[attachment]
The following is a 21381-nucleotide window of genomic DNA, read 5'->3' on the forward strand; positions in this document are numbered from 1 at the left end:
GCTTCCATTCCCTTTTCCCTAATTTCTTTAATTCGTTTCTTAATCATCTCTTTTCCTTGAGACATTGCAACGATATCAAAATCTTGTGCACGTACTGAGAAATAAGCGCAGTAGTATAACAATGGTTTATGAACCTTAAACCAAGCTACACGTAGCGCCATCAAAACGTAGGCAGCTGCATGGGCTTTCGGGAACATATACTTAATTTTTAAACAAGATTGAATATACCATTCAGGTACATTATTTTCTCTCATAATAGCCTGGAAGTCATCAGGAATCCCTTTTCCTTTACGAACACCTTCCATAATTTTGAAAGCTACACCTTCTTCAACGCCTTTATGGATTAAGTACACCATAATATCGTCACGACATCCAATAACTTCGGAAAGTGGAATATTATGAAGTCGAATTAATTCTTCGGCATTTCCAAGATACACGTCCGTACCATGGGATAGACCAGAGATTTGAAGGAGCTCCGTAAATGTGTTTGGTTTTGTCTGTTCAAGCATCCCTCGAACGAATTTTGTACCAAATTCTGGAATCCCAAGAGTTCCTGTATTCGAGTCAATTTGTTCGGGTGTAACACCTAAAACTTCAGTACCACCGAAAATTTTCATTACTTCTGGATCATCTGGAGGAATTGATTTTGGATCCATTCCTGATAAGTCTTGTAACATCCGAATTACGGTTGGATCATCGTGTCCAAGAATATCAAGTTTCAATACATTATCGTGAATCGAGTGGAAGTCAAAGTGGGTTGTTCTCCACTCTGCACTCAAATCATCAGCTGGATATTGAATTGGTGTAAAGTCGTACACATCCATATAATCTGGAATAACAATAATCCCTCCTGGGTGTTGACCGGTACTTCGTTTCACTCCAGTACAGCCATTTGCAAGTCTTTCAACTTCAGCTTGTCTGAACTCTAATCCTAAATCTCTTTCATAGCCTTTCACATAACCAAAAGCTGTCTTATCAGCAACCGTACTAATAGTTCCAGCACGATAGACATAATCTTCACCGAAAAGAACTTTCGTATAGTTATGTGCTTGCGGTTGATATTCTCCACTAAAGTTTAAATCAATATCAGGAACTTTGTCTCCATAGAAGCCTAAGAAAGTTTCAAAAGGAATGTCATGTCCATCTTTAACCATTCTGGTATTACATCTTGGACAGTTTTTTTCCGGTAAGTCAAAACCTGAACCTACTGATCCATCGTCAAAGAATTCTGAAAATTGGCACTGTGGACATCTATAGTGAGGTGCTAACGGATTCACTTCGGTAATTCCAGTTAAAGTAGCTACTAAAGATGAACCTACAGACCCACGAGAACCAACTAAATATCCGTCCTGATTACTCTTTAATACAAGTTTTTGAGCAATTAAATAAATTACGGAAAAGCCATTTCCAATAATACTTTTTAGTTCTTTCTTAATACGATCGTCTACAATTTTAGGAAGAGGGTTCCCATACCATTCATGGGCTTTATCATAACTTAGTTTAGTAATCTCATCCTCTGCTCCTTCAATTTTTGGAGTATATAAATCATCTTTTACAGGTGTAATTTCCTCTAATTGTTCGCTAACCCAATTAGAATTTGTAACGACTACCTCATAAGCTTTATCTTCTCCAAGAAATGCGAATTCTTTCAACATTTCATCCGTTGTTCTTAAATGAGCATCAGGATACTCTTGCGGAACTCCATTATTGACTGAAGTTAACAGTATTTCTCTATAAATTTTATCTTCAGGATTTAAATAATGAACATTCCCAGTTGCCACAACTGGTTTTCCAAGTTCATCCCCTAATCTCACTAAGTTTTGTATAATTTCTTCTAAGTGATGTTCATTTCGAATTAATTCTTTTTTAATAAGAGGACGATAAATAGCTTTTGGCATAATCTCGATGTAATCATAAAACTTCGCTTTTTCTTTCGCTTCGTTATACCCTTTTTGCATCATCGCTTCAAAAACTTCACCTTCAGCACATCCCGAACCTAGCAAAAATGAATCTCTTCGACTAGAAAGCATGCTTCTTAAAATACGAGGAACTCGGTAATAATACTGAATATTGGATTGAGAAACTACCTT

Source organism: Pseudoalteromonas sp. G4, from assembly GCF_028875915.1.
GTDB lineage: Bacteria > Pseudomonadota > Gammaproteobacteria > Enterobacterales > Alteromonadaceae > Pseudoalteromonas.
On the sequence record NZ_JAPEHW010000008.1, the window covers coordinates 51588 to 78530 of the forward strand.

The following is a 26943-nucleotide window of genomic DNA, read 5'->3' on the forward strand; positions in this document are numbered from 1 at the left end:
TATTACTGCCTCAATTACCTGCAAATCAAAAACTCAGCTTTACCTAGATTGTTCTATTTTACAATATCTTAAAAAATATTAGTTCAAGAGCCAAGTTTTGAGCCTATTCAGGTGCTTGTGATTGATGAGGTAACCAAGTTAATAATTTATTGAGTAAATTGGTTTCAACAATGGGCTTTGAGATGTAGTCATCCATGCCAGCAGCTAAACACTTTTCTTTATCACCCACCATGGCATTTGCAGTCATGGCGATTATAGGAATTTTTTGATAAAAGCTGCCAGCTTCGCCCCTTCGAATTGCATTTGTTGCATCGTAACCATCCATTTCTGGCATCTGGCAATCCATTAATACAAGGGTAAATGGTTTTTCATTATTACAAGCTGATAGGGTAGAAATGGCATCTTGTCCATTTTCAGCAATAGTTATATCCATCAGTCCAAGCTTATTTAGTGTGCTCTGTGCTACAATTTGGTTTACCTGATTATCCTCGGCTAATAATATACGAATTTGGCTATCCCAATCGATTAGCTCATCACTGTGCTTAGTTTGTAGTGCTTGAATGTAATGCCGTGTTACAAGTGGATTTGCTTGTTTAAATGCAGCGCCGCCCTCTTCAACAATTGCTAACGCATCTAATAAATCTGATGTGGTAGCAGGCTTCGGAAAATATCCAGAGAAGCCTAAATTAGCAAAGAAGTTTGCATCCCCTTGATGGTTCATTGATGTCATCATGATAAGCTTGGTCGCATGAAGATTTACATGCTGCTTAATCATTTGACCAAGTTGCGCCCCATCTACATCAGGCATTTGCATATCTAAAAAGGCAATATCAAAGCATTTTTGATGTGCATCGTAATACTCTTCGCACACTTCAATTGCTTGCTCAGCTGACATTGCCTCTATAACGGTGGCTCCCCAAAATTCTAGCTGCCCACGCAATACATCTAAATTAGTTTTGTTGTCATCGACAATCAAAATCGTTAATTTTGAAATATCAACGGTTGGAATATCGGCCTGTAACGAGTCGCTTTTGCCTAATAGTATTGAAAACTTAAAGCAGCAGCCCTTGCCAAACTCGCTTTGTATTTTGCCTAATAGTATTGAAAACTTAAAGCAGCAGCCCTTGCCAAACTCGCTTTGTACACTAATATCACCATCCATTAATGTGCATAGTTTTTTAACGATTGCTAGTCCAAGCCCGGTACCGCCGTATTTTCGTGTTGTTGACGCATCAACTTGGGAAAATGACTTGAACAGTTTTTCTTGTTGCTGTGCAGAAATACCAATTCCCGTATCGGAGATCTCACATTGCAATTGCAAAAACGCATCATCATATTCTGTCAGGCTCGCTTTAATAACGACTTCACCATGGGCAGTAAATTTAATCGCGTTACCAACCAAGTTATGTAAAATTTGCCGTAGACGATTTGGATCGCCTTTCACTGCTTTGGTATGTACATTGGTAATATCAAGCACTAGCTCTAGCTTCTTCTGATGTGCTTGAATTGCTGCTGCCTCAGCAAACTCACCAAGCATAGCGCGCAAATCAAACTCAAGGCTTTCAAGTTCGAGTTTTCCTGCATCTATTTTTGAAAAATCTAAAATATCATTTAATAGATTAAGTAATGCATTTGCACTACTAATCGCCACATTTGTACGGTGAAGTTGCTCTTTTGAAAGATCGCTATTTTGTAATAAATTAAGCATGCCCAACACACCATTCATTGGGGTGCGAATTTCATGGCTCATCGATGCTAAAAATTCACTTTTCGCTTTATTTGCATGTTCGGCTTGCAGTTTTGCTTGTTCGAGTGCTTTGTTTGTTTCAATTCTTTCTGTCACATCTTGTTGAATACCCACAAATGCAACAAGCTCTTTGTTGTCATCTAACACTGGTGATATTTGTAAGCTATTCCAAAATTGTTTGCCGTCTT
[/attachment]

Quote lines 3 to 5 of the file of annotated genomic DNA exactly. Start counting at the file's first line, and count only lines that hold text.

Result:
Source organism: Pseudoalteromonas sp. G4, from assembly GCF_028875915.1.
GTDB lineage: Bacteria > Pseudomonadota > Gammaproteobacteria > Enterobacterales > Alteromonadaceae > Pseudoalteromonas.
On the sequence record NZ_JAPEHW010000008.1, the window covers coordinates 51588 to 78530 of the forward strand.